Escape these 7 thinking traps
Friday, May 29, 2015
By Neena Newberry
We all have setbacks. What matters in the long run is how we
I recently came across a list of "thinking traps" identified
by Hay Group, a global management consulting firm. If we recognize when we fall
into these traps, we can start to see new ways to move past a setback or
Related: Advocates and derailers: Who's in your corner?
Take a look at this list. Which of these seven thinking traps
have you experienced?
you personalize, you assume that a negative event — say, a meeting that went
off the rails — is entirely your responsibility. While you should always assess
what went well and what you would do differently next time, routinely taking on
all the blame may undermine your confidence and make you overlook the true root
of the problem. Instead, try asking someone you trust to help you see the full
picture of what happened and what action to take now.
other extreme, externalizing, means you take no responsibility for a problem.
If you externalize, you would blame the off-the-rails meeting on everyone else
while overlooking how you contributed. Passing the buck in this way can keep
you from learning and growing and could block your success in the long run.
Make it a practice to simply notice how others react, verbally and nonverbally,
to what you say and do.
Magnifying and minimizing.
Do you ever exaggerate the negative aspects of an event and ignore or downplay
the positives? In our meeting example, perhaps you’re overlooking that it was
smooth and productive until the last few minutes. As high performers, we have
rigorous personal standards, but overemphasizing failure over success will
limit your ability to put your strengths more powerfully into play. Take time
to learn from your successes so you can repeat them. And you can’t do that
unless you first acknowledge them.
This means forming broad judgments about yourself or others without evidence.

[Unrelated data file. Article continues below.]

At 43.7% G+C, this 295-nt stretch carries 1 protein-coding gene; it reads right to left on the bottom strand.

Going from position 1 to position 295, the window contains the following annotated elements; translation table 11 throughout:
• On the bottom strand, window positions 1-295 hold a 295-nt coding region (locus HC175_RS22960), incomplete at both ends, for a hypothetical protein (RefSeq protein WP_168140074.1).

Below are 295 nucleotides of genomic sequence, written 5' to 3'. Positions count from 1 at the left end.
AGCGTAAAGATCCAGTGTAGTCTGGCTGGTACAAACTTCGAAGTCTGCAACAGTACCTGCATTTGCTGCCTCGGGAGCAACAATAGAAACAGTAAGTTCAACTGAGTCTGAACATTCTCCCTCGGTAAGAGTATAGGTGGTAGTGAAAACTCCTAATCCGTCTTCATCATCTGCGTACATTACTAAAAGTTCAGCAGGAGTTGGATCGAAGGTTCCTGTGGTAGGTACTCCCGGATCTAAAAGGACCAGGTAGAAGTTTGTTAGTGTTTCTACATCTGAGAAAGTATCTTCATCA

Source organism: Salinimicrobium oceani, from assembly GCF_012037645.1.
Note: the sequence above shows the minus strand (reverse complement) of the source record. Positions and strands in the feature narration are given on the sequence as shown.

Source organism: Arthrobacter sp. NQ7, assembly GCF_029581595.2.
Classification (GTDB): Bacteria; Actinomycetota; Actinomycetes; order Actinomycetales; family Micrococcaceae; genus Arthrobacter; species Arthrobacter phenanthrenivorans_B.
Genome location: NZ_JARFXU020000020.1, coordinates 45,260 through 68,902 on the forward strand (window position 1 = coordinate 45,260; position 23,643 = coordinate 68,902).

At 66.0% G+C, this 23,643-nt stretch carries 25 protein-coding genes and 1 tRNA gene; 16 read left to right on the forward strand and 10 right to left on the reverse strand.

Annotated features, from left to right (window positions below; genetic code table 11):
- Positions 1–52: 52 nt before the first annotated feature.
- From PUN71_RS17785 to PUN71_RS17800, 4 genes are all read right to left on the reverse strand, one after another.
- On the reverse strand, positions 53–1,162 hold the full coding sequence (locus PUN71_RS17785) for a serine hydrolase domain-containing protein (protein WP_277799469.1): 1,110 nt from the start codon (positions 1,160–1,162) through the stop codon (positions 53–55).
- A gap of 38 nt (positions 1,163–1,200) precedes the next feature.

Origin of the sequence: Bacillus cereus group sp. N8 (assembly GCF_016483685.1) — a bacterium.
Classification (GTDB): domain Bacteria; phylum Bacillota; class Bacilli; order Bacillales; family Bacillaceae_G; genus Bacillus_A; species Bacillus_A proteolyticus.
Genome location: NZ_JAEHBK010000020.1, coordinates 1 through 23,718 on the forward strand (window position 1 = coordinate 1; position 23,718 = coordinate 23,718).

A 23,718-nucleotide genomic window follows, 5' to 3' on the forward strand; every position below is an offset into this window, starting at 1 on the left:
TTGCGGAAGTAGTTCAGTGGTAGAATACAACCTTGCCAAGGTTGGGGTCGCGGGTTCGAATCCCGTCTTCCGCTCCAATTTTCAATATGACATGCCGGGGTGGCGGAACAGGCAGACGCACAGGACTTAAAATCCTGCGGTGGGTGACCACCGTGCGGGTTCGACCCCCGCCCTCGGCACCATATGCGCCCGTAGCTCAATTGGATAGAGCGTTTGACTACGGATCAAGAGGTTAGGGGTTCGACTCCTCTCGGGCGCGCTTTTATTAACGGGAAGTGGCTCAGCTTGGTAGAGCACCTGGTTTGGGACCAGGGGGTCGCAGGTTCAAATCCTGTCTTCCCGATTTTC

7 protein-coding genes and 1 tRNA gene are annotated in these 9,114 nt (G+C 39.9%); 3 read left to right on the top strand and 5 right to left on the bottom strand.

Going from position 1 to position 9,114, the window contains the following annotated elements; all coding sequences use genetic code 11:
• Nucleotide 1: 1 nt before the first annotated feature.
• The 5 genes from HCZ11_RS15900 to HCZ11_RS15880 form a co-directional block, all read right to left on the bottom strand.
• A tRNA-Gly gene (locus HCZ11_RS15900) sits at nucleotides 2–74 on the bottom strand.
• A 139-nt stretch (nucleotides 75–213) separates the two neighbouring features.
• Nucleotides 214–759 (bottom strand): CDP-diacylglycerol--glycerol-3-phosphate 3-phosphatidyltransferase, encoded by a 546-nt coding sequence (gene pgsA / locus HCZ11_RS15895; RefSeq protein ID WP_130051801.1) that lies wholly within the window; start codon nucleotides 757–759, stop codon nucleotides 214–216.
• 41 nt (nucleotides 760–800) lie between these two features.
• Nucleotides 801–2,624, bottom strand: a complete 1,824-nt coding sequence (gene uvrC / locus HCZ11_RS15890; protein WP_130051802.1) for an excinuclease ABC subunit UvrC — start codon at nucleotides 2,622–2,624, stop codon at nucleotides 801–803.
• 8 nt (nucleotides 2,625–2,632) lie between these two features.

If, after one rough meeting, you declare that you’re terrible at presenting,
you’re overgeneralizing. By simply asking yourself what went well and what you
should have done differently, you will begin to form a more accurate picture of
your performance. This is another situation where it could help to get an
outside viewpoint on how you’re really doing.
Mind reading. When
you fall into this trap, you assume that you know what someone else is
thinking. You can psych yourself out when you believe the worst. If you’re
prone to mind reading, make it a practice to ask more questions to confirm and
clarify. You might be surprised at what you learn.
Do you assume your emotions are accurate indicators about the nature of the
event, without looking for other evidence? Perhaps you’re so upset about what
went wrong at the meeting that you don’t see what went well. Get more information
and evidence to make a more rational assessment. It also always helps to
breathe and step back from your emotions.
probably all been guilty of exaggerating the negative impact of an event: "The
meeting was terrible — now I definitely don’t have a shot at getting promoted.”
In this situation, bring yourself back to the here and now and out of your
worries about the future. Simply ask yourself, "What is the first step I need
to take after this setback?”
This week, notice whether you’re falling into any of these thinking
traps. What is one small step you will take to shift your thinking and make
yourself more resilient?
Newberry is an executive coach, speaker and author who helps women
"think and play big." A recognized expert with appearances on CBS,
ABC and Fox News, she received four Stevie Awards for Women
in Business in 2014. A former Deloitte executive, Neena is president
of Newberry Executive
Views expressed in blogs, posts and user comments are those of the authors and do not necessarily reflect the opinions of the Network of Executive Women or its Officers, Board members and corporate partners.
More Beyond the Middle